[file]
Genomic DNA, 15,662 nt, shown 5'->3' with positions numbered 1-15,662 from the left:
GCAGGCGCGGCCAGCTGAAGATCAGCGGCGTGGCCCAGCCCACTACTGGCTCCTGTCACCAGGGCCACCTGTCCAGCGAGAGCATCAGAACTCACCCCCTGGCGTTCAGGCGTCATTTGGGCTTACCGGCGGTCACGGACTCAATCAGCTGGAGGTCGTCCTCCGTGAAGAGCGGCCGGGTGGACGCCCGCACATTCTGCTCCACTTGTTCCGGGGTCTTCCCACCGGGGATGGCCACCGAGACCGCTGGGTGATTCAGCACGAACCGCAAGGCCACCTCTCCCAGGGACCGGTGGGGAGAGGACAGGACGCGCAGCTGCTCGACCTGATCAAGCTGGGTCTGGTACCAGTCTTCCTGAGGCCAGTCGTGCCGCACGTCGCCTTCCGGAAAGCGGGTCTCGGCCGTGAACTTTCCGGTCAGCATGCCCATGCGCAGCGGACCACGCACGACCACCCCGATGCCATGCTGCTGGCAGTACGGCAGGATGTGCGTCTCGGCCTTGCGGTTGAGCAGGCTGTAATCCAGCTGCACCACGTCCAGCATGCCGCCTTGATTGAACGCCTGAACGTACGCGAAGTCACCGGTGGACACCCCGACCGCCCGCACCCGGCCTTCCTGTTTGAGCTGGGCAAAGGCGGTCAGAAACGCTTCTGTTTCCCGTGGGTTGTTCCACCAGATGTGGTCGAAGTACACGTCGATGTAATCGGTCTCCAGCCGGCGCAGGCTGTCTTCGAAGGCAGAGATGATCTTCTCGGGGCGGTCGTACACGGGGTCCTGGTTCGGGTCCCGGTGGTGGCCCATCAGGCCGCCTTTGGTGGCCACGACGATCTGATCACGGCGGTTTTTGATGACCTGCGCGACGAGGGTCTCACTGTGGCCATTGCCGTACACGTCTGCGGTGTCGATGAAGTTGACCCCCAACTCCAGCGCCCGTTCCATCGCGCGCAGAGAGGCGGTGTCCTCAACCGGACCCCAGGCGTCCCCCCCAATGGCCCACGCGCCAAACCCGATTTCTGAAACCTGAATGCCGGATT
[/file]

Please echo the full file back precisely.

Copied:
Genomic DNA, 15,662 nt, shown 5'->3' with positions numbered 1-15,662 from the left:
GCAGGCGCGGCCAGCTGAAGATCAGCGGCGTGGCCCAGCCCACTACTGGCTCCTGTCACCAGGGCCACCTGTCCAGCGAGAGCATCAGAACTCACCCCCTGGCGTTCAGGCGTCATTTGGGCTTACCGGCGGTCACGGACTCAATCAGCTGGAGGTCGTCCTCCGTGAAGAGCGGCCGGGTGGACGCCCGCACATTCTGCTCCACTTGTTCCGGGGTCTTCCCACCGGGGATGGCCACCGAGACCGCTGGGTGATTCAGCACGAACCGCAAGGCCACCTCTCCCAGGGACCGGTGGGGAGAGGACAGGACGCGCAGCTGCTCGACCTGATCAAGCTGGGTCTGGTACCAGTCTTCCTGAGGCCAGTCGTGCCGCACGTCGCCTTCCGGAAAGCGGGTCTCGGCCGTGAACTTTCCGGTCAGCATGCCCATGCGCAGCGGACCACGCACGACCACCCCGATGCCATGCTGCTGGCAGTACGGCAGGATGTGCGTCTCGGCCTTGCGGTTGAGCAGGCTGTAATCCAGCTGCACCACGTCCAGCATGCCGCCTTGATTGAACGCCTGAACGTACGCGAAGTCACCGGTGGACACCCCGACCGCCCGCACCCGGCCTTCCTGTTTGAGCTGGGCAAAGGCGGTCAGAAACGCTTCTGTTTCCCGTGGGTTGTTCCACCAGATGTGGTCGAAGTACACGTCGATGTAATCGGTCTCCAGCCGGCGCAGGCTGTCTTCGAAGGCAGAGATGATCTTCTCGGGGCGGTCGTACACGGGGTCCTGGTTCGGGTCCCGGTGGTGGCCCATCAGGCCGCCTTTGGTGGCCACGACGATCTGATCACGGCGGTTTTTGATGACCTGCGCGACGAGGGTCTCACTGTGGCCATTGCCGTACACGTCTGCGGTGTCGATGAAGTTGACCCCCAACTCCAGCGCCCGTTCCATCGCGCGCAGAGAGGCGGTGTCCTCAACCGGACCCCAGGCGTCCCCCCCAATGGCCCACGCGCCAAACCCGATTTCTGAAACCTGAATGCCGGATT